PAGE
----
This year, the Santa Fe Indian Market went virtual. The annual event typically sees Indigenous artists from across North America gather in New Mexico to sell their authentic works across hundreds of booths. While this summer’s lineup looked different, it was still a real place for discovery. The schedule, spread out across the month of August, included everything from a shoppable online marketplace, where consumers could find authentic Indigenous-made goods, to a virtual fashion show that showcased the works of seven Indigenous designers, including veteran Diné designer Orlando Dugi.
During the virtual fashion show, which was held last week, the designers combined traditional craft with modern finishings, all of which challenged the idea of what Indigenous design can be. One artist in particular stood out from the lineup: Skawennati, a Mohawk artist based in Montréal, Canada. Originally from Kahnawake, which is Mohawk territory, Skawennati has been producing her multimedia art in the city for over 18 years. She is best known for her virtual works, which consist of futuristic digital worlds, films, and avatars with an unlikely Indigenous twist, outfitting her characters in traditional clothing such as ribbon shirts and more. “My work is about imagining Indigenous people in the future,” she says. “We need to imagine the future of our nations, because we have been relegated to the past for far too long.”
Skawennati recently partnered up AbTeC with her husband, Jason Edward Lewis, a professor, to create a virtual world she calls a “research network,” aimed at helping Indigenous students honor and maintain their culture through technology. “AbTeC stands for Aboriginal Territories in Cyberspace,” she says. “We designed workshops [on there] to teach Indigenous youth how to use digital tools to tell our stories.” The artist also makes “‘Machinimas,” which are short movies based in virtual environments; she has been making them since the early 2000s. Skawennati has become well-versed in creating digital avatars as a result, using a software called Second Life to bring them to life. “It allows you to make things right inside the program,” she says. “It’s one of the most popular virtual worlds online, with hundreds of thousands of users.” To make the Indigenous attire her avatars wear, Skawennati then uses the software Marvelous Designer, which creates 3-D clothing. (She is even working on a new series of Instagram filters, too, where people can Avatar-ize themselves.)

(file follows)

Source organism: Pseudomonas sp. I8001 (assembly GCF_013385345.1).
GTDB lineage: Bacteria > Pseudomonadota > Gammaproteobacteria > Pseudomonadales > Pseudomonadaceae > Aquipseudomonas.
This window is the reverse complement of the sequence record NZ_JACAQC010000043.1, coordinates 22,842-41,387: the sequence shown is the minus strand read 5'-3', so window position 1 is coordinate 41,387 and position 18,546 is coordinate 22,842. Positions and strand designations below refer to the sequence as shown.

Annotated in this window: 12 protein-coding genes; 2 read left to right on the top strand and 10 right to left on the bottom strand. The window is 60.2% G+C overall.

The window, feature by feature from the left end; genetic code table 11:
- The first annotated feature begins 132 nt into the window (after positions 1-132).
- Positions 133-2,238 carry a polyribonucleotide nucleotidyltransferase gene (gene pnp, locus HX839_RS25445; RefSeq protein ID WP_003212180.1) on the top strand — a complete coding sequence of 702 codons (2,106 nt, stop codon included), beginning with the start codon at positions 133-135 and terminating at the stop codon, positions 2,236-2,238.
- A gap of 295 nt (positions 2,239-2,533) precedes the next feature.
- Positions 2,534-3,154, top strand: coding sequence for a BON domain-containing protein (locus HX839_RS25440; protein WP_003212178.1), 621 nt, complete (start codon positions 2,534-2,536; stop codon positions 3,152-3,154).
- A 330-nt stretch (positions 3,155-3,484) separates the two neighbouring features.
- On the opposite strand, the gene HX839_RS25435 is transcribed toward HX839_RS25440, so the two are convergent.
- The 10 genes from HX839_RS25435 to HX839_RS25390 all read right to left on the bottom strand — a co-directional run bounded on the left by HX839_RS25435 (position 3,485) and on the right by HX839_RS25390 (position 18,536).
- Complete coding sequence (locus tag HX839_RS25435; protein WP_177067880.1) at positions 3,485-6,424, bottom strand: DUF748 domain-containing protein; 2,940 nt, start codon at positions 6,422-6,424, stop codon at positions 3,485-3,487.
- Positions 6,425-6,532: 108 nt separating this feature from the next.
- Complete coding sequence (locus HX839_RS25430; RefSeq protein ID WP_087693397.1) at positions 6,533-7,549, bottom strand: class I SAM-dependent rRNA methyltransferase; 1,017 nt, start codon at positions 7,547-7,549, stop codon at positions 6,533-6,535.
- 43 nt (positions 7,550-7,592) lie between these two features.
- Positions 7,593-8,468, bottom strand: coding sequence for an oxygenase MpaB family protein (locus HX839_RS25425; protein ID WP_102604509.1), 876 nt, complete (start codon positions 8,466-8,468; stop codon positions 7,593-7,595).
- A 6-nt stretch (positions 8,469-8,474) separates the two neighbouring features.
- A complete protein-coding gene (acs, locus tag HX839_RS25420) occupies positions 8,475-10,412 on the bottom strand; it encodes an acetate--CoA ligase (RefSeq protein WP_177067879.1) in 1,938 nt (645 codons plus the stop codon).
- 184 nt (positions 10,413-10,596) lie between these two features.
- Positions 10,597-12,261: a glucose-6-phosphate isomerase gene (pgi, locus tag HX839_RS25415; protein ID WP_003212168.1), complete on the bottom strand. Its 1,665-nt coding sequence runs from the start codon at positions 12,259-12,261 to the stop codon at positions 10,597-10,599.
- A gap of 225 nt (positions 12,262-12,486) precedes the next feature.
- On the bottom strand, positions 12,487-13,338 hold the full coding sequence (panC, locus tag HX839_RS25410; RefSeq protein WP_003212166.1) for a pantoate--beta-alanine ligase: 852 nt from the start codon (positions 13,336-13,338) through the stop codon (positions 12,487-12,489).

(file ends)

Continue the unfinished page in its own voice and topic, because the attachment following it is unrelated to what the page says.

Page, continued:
When Skawennati decided to take part in the Santa Fe Indian Market show this year, however, she wanted to do something a little different, namely make real-life clothing. She says she first got the desire to design a fashion collection when she attended the inaugural Indigenous Fashion Week in Toronto (IFTWO) back in 2018. “I was expecting serious models to walk down the runway, and there were different colors, sizes, ages—and they were all smiling,” she says. “It was such a joyous occasion. I loved it so much that I thought, ‘I want to do that.’”
For her first clothing collection, Skawennati played off the ribbon shirts that she has often made for her digital avatars in the past. She produced a range of ribbon shirts in calico and camouflage textiles, developing the prints herself. “Camouflage has always been part of our wardrobe, especially Mohawk people,” she says. “And calico is also used for our ribbon shirts. I thought it would be interesting to mix them.” The artist also made use of nontraditional techniques and exaggerated the ribbon lengths with ribbons that extend all the way down to the floor—a symbolic move. “I felt like the ribbons represented our through line as native people, from the past to now,” she says. “Our continued existence and resistance. This line connects us, and that’s why I wanted [the ribbons] to be joyous and loud and multiplying.”
Growing up, Skawennati never had a ribbon shirt of her own, and her decision to make a whole collection of them proved to be a full-circle moment for the artist. “My father’s white, and so I think for a long time, I was like, ‘I’m not native enough for a ribbon shirt,’” she says. At IFWTO in November, she will be showing the same collection of eight ribbon shirt looks she presented at the Santa Fe market—and plans to take the concept of Indigenous futurism even further. Her digital runway presentation will feature models holding up activism signs, such as “Water Is Life” or “No More Stolen Sisters,” a reference to the current epidemic of missing and murdered Indigenous women. “The way I imagine the collection is what to wear to demonstrations and protests,” she says.
Having just shown as part of the Santa Fe show, Skawennati says she enjoyed the new challenge of creating a tangible, hands-on product—though the creative process hasn’t been all that different from her virtual works. “I love feeling the fabric, touching it and being with it in the same realm,” she says. “But I also feel like I’m with my avatar when I make them. I still feel that physicality.”